The benefits of naming beneficiaries

A woman assists an older woman in putting on her coat inside a home.
August 03, 2023 | Ben Heinze

Take an important step towards feeling financially prepared by naming beneficiaries for your financial accounts and assets. While thinking about who you would want to inherit your assets when you pass away can be uncomfortable, it is nonetheless a vital part of financial planning. Learn what beneficiaries are, how to name them and the benefits of doing so.

What is a beneficiary?

A beneficiary is a person or entity you designate to receive your financial assets after you pass away. As the person designating beneficiaries, you are known as the benefactor. Beneficiaries can be named for bank and credit union accounts, brokerage accounts, retirement accounts, life insurance policies and more.

There are both primary and secondary/contingent beneficiaries. A primary beneficiary is the first person or entity who will receive the assets, while a secondary/contingent beneficiary only receives the assets if your primary beneficiary has passed away or is unable to be contacted. You may choose as many beneficiaries as you wish for each of your accounts and assets, assigning a percentage of the account’s value to each beneficiary.

You are allowed to choose any beneficiary you want, and it’s ultimately a personal decision. Common beneficiaries include a spouse, adult children and other close family members. Charitable organizations are also commonly listed as beneficiaries, and are often an appealing option those who are unmarried and don’t have kids.

How do I name beneficiaries?

Adding or changing beneficiaries is typically an easy process, once you’ve determined the people or entities you want to list. The exact steps will vary for each account you want to designate a beneficiary for, but the general process will remain the same. Sometimes, you will be prompted to enter beneficiary information upon opening a new account. Other times, you may need to contact the provider or locate an online form in order to set beneficiaries.

Be sure to fill out beneficiary documentation as completely and accurately as possible. The information you’ll want to have prepared include each beneficiary’s full name, address, birthdate, phone number and often a social security number or identification number. This will help ensure those chosen as your beneficiaries will receive the assets you intended to pass on to them without complications.

If your life circumstances change and you want to adjust who you have listed as a beneficiary, updating them is usually a simple process. The notable exception is an irrevocable beneficiary, who cannot be easily removed without their consent. Irrevocable beneficiaries are common in life insurance policies.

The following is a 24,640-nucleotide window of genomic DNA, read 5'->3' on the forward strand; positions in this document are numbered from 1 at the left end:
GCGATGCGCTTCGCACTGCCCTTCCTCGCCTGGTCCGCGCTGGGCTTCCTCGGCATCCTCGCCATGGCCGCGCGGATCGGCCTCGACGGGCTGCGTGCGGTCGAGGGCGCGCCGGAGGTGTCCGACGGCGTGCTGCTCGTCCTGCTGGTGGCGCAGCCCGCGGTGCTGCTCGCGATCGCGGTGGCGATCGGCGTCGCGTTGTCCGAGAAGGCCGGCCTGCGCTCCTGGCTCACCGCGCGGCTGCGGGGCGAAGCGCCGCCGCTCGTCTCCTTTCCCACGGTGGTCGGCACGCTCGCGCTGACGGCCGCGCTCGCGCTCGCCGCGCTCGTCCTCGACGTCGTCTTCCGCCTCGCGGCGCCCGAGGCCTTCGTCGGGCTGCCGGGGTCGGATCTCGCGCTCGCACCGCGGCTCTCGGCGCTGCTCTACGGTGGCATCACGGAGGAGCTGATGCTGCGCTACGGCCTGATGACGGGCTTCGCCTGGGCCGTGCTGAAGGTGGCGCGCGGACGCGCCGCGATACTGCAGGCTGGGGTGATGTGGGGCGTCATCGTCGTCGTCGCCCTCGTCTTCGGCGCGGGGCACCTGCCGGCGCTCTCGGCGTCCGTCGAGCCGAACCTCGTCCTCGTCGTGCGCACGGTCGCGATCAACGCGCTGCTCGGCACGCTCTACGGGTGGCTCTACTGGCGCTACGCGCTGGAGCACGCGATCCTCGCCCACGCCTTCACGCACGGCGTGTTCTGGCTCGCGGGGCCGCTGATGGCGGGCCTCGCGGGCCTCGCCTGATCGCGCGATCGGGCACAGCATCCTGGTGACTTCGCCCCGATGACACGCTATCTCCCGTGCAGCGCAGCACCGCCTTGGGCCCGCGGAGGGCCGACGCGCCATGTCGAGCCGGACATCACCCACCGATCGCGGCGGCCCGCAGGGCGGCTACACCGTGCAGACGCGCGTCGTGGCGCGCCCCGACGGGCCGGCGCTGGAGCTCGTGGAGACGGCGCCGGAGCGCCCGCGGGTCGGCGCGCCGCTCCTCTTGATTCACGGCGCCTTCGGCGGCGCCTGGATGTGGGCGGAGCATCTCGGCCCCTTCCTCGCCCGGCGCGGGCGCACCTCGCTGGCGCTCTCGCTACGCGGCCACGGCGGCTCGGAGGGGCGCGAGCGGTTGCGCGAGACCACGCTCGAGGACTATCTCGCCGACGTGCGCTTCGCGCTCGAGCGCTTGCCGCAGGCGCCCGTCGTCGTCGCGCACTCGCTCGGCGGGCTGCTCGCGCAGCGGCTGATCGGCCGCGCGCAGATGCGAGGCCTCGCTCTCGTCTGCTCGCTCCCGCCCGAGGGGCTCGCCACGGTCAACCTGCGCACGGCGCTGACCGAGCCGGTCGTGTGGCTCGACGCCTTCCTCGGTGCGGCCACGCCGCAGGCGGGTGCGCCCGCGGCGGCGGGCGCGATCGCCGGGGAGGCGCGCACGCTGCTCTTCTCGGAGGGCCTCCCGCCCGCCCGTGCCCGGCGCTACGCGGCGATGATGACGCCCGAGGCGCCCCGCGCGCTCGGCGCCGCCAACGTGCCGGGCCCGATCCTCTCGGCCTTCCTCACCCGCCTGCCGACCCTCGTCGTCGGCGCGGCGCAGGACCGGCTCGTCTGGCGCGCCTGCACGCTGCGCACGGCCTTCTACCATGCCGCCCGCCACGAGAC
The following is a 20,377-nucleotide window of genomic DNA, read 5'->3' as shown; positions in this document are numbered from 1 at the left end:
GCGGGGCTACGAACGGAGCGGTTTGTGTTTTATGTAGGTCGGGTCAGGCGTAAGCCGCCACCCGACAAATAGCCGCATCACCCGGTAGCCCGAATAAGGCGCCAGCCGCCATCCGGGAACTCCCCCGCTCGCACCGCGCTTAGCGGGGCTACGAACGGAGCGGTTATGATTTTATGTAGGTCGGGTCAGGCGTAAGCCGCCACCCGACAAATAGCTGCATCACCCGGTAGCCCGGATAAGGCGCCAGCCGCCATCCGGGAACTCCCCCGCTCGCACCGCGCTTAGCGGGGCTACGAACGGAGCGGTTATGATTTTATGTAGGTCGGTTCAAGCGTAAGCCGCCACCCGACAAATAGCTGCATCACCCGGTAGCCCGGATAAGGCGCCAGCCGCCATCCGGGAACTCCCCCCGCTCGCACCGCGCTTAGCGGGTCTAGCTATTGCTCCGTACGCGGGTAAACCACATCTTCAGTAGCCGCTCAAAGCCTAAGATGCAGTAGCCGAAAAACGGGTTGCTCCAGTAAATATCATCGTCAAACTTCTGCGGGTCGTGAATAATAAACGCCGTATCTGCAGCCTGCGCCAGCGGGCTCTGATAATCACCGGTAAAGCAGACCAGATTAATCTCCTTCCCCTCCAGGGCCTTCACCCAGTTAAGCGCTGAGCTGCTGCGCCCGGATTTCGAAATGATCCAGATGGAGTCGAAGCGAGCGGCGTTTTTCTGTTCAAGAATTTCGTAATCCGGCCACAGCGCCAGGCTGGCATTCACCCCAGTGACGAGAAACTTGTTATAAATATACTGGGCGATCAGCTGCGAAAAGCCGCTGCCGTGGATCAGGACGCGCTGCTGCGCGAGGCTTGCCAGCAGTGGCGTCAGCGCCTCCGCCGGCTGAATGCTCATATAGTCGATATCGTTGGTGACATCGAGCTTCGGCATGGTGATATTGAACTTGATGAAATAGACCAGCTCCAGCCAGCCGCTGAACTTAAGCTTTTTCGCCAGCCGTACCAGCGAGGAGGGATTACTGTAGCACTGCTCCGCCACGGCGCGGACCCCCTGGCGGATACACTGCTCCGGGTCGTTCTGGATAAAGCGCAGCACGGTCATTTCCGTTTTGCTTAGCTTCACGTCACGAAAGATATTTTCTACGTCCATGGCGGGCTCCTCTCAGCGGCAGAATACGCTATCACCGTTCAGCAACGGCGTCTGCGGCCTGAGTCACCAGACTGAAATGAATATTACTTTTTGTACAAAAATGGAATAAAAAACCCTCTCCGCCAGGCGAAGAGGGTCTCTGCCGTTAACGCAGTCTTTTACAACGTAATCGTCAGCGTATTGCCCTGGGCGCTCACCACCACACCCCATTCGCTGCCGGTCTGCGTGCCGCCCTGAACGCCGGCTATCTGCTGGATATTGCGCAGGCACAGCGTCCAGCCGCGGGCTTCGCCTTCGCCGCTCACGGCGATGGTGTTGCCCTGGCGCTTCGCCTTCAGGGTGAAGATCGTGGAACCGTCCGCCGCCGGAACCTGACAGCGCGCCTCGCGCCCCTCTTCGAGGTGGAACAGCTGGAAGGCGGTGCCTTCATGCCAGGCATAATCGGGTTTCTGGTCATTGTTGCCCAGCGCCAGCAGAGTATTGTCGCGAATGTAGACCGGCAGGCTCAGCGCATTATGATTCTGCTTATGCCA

What are the benefits of naming beneficiaries?

Rest assured your wishes will be carried out

The process of naming beneficiaries for your financial accounts and assets gives you control over how your assets are distributed, even when you’re no longer around. With the ability to name beneficiaries for each account and divide up each account among multiple beneficiaries, you have tremendous control over how your assets are distributed.

You also gain peace of mind knowing your beneficiaries are set in place for when the time comes. Not having named beneficiaries introduces a much greater chance your assets will not be distributed the way you intended.

Avoid probate complications

If you don’t have beneficiaries named, complications can arise when it comes time to distribute your assets. Without named beneficiaries, some accounts have a default beneficiary, often a spouse. Otherwise, the assets of those accounts will become a part of your estate.

From there, a will can be used to inform the distribution and transfer process, if you created one. Even with a valid will, there may need to be probate proceedings, which is a complex legal process that is often long and costly. If you name beneficiaries, your assets can be transferred in a far more timely and cost-effective manner.

It’s easy and flexible

Unlike some aspects of estate planning, updating your beneficiary information is a simple process. In fact, it’s encouraged to regularly review whom you’ve selected as beneficiaries and to update accordingly. Common reasons to change beneficiaries include marriage, divorce, name changes, a beneficiary passing away, and the birth of a child. Even without a major life event, it’s a good habit to check every year or two, as you can update your beneficiaries at any time, for any reason.


As much as we want to avoid the topic, the distribution of your assets after death is inevitable. Having named beneficiaries helps to ease the burden on your loved ones as they navigate the legal processes involved when someone passes away. Naming beneficiaries also helps ensure your wishes are carried out. If you haven’t named beneficiaries or need to update previous beneficiaries, doing so is a simple process that can be done any time.


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Ben Heinze is a marketing content specialist with a passion for financial education. Instilled with a strong sense of frugality from a young age, he views money as a means to building the life you want, rather than an end in itself. From reading Money Mentor, he hopes you discover new ways money can be used to build your ideal life—whatever that may look like.

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